- Beust,Hervé; et al. (August 1, 2012). "Dynamical evolution of the Gliese 436 planetary system - Kozai migration as a potential source for Gliese 436b's eccentricity". Astronomy. 545: A88. arXiv:1208.0237. Bibcode:2012A&A...545A..88B. doi:10.1051/0004-6361/201219183.
- Butler, R. Paul; et al. (2004). "A Neptune-Mass Planet Orbiting the Nearby M Dwarf GJ 436". The Astrophysical Journal. 617 (1): 580–588. arXiv:astro-ph/0408587. Bibcode:2004ApJ...617..580B. doi:10.1086/425173.
- Harrington, J.D.; Weaver, Donna; Villard, Ray (December 31, 2013). "Release 13-383 - NASA's Hubble Sees Cloudy Super-Worlds With Chance for More Clouds". NASA. Retrieved January 1, 2014.
- Moses, Julianne (January 1, 2014). "Extrasolar planets: Cloudy with a chance of dustballs". Nature. 505 (7481): 31–32. Bibcode:2014Natur.505...31M. doi:10.1038/505031a. PMID 24380949. Retrieved January 1, 2014.
- Knutson, Heather; et al. (January 1, 2014). "A featureless transmission spectrum for the Neptune-mass exoplanet GJ 436b". Nature. 505 (7481): 66–68. arXiv:1401.3350. Bibcode:2014Natur.505...66K. doi:10.1038/nature12887. PMID 24380953. Retrieved January 1, 2014.
- Kreidberg, Laura; et al. (January 1, 2014). "Clouds in the atmosphere of the super-Earth exoplanet GJ 1214b". Nature. 505 (7481): 69–72. arXiv:1401.0022. Bibcode:2014Natur.505...69K. doi:10.1038/nature12888. PMID 24380954. Retrieved January 1, 2014.
- Coughlin, Jeffrey L.; Stringfellow, Guy S.; Becker, Andrew C.; Mercedes Lopez-Morales; Fabio Mezzalira; Tom Krajci (2008). "New observations and a possible detection of parameter variations in the transits of Gliese 436b". The Astrophysical Journal. 689 (2): L149–L152. arXiv:0809.1664. Bibcode:2008ApJ...689L.149C. doi:10.1086/595822.
- Brian Jackson; Richard Greenberg; Rory Barnes (2008). "Tidal Heating of Extra-Solar Planets". The Astrophysical Journal. 681 (2): 1631–1638. arXiv:0803.0026. Bibcode:2008ApJ...681.1631J. doi:10.1086/587641.
- M. Gillon; et al. (2007). "Detection of transits of the nearby hot Neptune GJ 436 b" (PDF). Astronomy and Astrophysics. 472 (2): L13–L16. arXiv:0705.2219. Bibcode:2007A&A...472L..13G. doi:10.1051/0004-6361:20077799.
- Shiga, David (6 May 2007). "Strange alien world made of "hot ice"". New Scientist. Archived from the original on July 6, 2008. Retrieved 2007-05-16.
- Fox, Maggie (May 16, 2007). "Hot "ice" may cover recently discovered planet". Science News. Scientific American.com. Retrieved 2008-08-06.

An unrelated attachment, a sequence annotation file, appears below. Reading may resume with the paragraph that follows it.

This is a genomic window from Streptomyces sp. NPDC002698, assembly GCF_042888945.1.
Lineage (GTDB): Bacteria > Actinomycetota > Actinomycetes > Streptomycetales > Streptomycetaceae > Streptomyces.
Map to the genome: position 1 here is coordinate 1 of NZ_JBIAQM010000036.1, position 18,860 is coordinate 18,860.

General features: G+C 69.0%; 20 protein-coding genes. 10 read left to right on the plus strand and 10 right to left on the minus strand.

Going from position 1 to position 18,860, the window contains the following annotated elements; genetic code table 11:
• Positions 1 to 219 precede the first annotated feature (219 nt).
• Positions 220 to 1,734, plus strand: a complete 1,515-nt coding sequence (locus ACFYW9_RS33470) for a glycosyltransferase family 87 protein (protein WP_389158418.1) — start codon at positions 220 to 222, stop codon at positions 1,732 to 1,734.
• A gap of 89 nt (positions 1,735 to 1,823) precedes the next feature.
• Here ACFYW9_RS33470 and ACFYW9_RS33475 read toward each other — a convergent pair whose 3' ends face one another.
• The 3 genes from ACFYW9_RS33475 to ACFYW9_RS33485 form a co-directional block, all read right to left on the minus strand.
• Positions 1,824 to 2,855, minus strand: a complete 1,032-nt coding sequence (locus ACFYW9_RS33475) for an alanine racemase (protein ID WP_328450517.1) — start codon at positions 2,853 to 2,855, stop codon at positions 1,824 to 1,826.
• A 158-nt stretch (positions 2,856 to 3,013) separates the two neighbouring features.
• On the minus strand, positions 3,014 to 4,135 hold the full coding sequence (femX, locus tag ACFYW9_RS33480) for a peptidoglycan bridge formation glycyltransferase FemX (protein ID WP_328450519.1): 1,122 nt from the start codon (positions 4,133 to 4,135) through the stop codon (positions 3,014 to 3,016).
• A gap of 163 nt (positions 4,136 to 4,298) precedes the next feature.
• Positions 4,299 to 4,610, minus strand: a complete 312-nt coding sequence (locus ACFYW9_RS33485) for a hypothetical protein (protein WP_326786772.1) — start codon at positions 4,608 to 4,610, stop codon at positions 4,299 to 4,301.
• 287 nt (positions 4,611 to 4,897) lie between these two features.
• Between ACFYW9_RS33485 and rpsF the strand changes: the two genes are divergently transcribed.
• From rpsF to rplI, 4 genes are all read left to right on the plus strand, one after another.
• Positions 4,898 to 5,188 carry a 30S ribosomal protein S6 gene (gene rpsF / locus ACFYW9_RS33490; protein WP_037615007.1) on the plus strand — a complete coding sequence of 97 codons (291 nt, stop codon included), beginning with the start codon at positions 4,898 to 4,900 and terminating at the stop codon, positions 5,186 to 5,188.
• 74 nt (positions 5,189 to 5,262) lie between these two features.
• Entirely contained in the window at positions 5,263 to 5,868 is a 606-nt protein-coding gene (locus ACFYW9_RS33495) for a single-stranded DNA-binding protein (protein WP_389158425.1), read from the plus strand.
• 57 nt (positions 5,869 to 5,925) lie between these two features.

- H. Lammer; et al. (2007). "The impact of nonthermal loss processes on planet masses from Neptunes to Jupiters" (PDF). Geophysical Research Abstracts. 9 (7850). By analogy with Gliese 876 d.
- E. R. Adams; S. Seager; L. Elkins-Tanton (February 2008). "Ocean Planet or Thick Atmosphere: On the Mass-Radius Relationship for Solid Exoplanets with Massive Atmospheres". The Astrophysical Journal. 673 (2): 1160–1164. arXiv:0710.4941. Bibcode:2008ApJ...673.1160A. doi:10.1086/524925.
- Stevenson, KB; Harrington, J; Nymeyer, S; et al. (22 April 2010). "Possible thermochemical disequilibrium in the atmosphere of the exoplanet GJ 436b". Nature. 464 (7292): 1161–1164. arXiv:1010.4591. Bibcode:2010Natur.464.1161S. doi:10.1038/nature09013. PMID 20414304.
- GJ436b - Where's the methane? Archived 2010-05-14 at the Wayback Machine Planetary Sciences Group at the University of Central Florida, Orlando
- Knutson, Heather A. (2011). "A Spitzer Transmission Spectrum for the Exoplanet GJ 436b". Astrophysical Journal. 735, 27 (1): 27. arXiv:1104.2901. Bibcode:2011ApJ...735...27K. doi:10.1088/0004-637X/735/1/27.
- LINE, Michael R.; VASISHT, Gautam; CHEN, Pin; ANGERHAUSEN, D.; YANG, Yuk L. (2011). "Thermochemical and Photochemical Kinetics in Cooler Hydrogen Dominated Extrasolar Planets". Astrophysical Journal. 738, 32 (1): 32. arXiv:1104.3183. Bibcode:2011ApJ...738...32L. doi:10.1088/0004-637X/738/1/32., abstract in the arXiv titled "Thermochemistry and Photochemistry in Cooler Hydrogen Dominated Extrasolar Planets: The Case of GJ436b"
- "Helium-Shrouded Planets May Be Common in Our Galaxy". SpaceDaily. 16 June 2015. Retrieved 3 August 2015.
- D. Ehrenreich; V. Bourrier; P. Wheatley; A. Lecavelier des Etangs; G. Hébrard; S. Udry; X. Bonfils; X. Delfosse; J.-M. Désert; D. K. Sing; A. Vidal-Madjar (25 June 2015). "A Giant Comet-like Cloud of Hydrogen Escaping from the warm Neptune-mass Exoplanet GJ 436b". Nature. 522 (7557): 459–461. arXiv:1506.07541. Bibcode:2015Natur.522..459E. doi:10.1038/nature14501. PMID 26108854.
- Bhanoo, Sindya N. (25 June 2015). "A Planet with a Tail Nine Million Miles Long". New York Times. Retrieved 25 June 2015.
- "Hubble sees atmosphere being stripped from Neptune-sized exoplanet". Retrieved 25 June 2015.
- Bean, Jacob L.; Andreas Seifahrt (2008). "Observational Consequences of the Recently Proposed Super-Earth Orbiting GJ436". Astronomy & Astrophysics. 487 (2): L25–L28. arXiv:0806.3270. doi:10.1051/0004-6361:200810278.
- Bourrier, Vincent; et al. (2018). "Orbital misalignment of the Neptune-mass exoplanet GJ 436b with the spin of its cool star". Nature. 553 (7689): 477–480. arXiv:1712.06638. Bibcode:2018Natur.553..477B. doi:10.1038/nature24677. PMID 29258300.
Selected media articlesEdit
|Wikinews has related news: Recently discovered planet may contain 'hot ice'|
- How Do Artists Portray Exoplanets They've Never Seen? 4/9, Scientific American October 2, 2007.
- Astronomers Detect Shadow Of Water World In Front Of Nearby Star (from Science Daily).
Media related to Gliese 436 b at Wikimedia Commons